Many of northern Mexico’s historic intellects, politicians, and clergy were educated within the classrooms of today’s Administration Building of the Juarez University of the State of Durango. During much of the 20th century, it housed one of the most important educational entities in northern New Spain’s New Vizcaya Province, approximately equivalent to what are, today, Chihuahua and Durango.

The building’s main access, located on Calle Constitución between the streets 5 de Febrero and Pino Suárez, is nestled in a quarry stone patio alongside the Temple of Our Lady of San Juan de los Lagos (Templo de Nuestra Señora de San Juan de los Lagos), which shares a long history with the present university building. A sketch of its detailed façade appears to date on university letterheads and logos.

The university building’s history as an educational site dates as far back as the 16th century when Señora Eufrasia Vázquez de Cubia, the property owner, and Jesuits began to teach children from the Durangan village . In 1596, Fathers Francisco Gutiérrez, Gerónimo Ramírez and, possibly, Juan Agustín de Espinoza, Pedro de la Serna, and brothers, Juan de la Carrera and Vicente Beltrán became the new occupants of the property.

In 1856, Don José de la Bárcena founded the Civil College of the State (Colegio Civil del Estado), which moved into the building in 1860. Following the death of Benito Juárez, the Governor, responding to a request from students and teachers of the college, renamed it Instituto Juárez (Juarez Institute). With its incorporation into the University of Mexico (Universidad de México) in 1938, it adopted the slogan “Por mi raza hablará el espíritu,” a modified version of a phrase authored by Don José Vasconcelos. In the original phrase, Vasconcelos referred to the voice of the spirit that emanates from one’s roots, an important concept in Mexico’s mestizo culture.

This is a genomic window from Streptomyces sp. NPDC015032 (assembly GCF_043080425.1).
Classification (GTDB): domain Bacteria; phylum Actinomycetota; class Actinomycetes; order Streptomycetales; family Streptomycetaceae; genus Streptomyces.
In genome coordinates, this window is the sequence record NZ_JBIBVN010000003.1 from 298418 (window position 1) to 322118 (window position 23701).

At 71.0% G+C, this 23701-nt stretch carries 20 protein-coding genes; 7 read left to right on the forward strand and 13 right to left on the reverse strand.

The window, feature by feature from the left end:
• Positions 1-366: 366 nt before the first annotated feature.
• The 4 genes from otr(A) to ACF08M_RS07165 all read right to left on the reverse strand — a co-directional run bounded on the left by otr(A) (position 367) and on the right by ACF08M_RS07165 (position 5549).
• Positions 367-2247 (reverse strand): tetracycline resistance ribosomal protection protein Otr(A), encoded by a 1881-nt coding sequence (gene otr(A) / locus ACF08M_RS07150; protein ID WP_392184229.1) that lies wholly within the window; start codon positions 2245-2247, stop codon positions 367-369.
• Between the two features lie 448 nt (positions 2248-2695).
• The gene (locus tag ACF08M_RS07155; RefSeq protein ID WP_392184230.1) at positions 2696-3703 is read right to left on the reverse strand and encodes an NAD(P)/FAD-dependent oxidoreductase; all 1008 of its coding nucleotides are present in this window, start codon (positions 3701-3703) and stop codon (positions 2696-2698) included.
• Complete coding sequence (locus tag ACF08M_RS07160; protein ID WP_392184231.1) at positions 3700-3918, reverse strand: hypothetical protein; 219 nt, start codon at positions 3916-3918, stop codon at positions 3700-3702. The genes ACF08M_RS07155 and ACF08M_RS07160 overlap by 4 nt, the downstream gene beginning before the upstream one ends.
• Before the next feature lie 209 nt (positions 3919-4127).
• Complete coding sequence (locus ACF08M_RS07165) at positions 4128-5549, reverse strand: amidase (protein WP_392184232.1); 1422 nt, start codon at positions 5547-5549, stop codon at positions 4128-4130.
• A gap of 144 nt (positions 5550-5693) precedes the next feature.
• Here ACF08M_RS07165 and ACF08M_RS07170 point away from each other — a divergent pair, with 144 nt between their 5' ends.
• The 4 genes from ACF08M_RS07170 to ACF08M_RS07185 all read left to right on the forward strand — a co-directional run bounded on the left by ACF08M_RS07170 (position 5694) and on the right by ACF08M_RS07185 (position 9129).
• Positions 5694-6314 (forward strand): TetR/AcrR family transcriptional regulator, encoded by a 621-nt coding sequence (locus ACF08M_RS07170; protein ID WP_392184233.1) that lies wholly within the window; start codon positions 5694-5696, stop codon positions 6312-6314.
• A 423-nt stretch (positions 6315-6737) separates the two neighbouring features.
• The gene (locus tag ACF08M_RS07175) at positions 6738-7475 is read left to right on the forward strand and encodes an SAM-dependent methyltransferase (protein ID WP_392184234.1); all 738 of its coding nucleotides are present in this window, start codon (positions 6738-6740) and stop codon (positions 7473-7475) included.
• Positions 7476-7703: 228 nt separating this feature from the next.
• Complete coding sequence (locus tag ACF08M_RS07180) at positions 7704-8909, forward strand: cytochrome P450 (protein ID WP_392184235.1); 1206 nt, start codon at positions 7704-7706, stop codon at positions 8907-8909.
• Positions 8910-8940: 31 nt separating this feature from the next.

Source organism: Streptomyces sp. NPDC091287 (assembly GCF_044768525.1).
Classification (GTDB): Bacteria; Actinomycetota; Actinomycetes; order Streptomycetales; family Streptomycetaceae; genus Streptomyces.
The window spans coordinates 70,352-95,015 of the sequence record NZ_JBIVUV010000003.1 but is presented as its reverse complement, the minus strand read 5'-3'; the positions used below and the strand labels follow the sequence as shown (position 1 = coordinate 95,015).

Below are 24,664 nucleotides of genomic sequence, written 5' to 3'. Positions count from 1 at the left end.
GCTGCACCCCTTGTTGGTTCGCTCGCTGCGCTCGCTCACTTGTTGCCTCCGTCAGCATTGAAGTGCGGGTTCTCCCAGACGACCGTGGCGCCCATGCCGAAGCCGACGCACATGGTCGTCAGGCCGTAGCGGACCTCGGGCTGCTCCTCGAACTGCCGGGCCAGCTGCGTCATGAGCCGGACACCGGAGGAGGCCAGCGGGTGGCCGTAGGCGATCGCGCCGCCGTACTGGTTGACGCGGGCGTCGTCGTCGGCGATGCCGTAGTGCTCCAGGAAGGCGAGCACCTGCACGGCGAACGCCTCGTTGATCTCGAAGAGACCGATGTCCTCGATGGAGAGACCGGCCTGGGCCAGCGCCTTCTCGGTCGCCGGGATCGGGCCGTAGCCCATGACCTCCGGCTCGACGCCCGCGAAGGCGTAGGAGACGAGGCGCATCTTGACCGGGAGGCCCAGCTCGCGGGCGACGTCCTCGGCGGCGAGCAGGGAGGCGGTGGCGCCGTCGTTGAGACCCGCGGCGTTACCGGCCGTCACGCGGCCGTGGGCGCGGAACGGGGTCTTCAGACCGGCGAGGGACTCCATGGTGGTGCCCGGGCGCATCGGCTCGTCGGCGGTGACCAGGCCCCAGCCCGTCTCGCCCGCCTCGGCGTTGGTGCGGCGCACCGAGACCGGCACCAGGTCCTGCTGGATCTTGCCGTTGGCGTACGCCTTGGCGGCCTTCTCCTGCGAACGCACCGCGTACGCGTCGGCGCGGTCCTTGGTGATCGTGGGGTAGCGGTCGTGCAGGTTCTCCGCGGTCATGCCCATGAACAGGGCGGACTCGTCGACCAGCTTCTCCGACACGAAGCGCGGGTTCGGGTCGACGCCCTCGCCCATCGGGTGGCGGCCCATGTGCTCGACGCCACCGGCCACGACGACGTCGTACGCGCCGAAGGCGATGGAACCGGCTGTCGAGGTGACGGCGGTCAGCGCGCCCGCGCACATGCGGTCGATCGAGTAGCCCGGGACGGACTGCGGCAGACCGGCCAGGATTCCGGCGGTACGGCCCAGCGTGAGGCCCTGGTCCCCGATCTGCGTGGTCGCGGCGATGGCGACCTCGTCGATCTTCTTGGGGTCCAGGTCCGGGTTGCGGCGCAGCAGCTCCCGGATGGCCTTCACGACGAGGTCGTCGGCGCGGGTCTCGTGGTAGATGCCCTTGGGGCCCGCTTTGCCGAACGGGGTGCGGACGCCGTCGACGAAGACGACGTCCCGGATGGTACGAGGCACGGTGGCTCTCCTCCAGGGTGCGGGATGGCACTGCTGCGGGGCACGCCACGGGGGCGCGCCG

Elevated in 1957 to the status of university, he institute received its present name — Universidad Juárez del Estado de Durango, and the building, to date, serves as the university’s principal administrative center. The main structure centers around a palm-shaded garden. Some of the interior spaces such as the President’s conference room and the Laureano Roncal auditorium are furnished with pompous, carved wood furniture.

The Governer's Palace in the Mexican city of Durango is a two-story structure is of quarry stone. It was built at the end of the 18th century in the capital of the state of the same name. © Jeffrey R. Bacon, 2009
The Governer’s Palace in the Mexican city of Durango is a two-story structure is of quarry stone. It was built at the end of the 18th century in the capital of the state of the same name. © Jeffrey R. Bacon, 2009

House of the Count of the Suchil Valley
(Casa del Conde del Valle de Súchil)

One of Durango’s most beautifully decorated colonial buildings is the House of the Count of the Suchil Valley, location today’s Banamex Bank, on the corner of Calle 5 de Febrero and Francisco I. Madero. It was originally a home owned by wealthy miner and landowner Joseph del Campo Soberón y Larrea, Count of the Valley of Súchil. In 1763 and 1764, Pedro de Huertas designed its beautifully sculpted baroque fascia and interior. Sculptures include intricate vegetation, shells, ribbons, flowers, fruits, and an image of Saint Joseph and the Christ child. Arches in the interior patio and decorated pillars surround the bank’s main floor, where clients now wait to carry out bank transactions.

Ricardo Castro Theater
(Teatro Ricardo Castro)

At the end of the 19th century, the Compañía Constructora y Explotadora del Teatro de Durango was formed with the objective of constructing a playhouse. The company lived until the beginning of the 20th century, when the first stone was laid and thereafter dissolved, leaving the building in the hands of the state government. The building fell into the private sector and became a movie theater, known as the Cine Principal.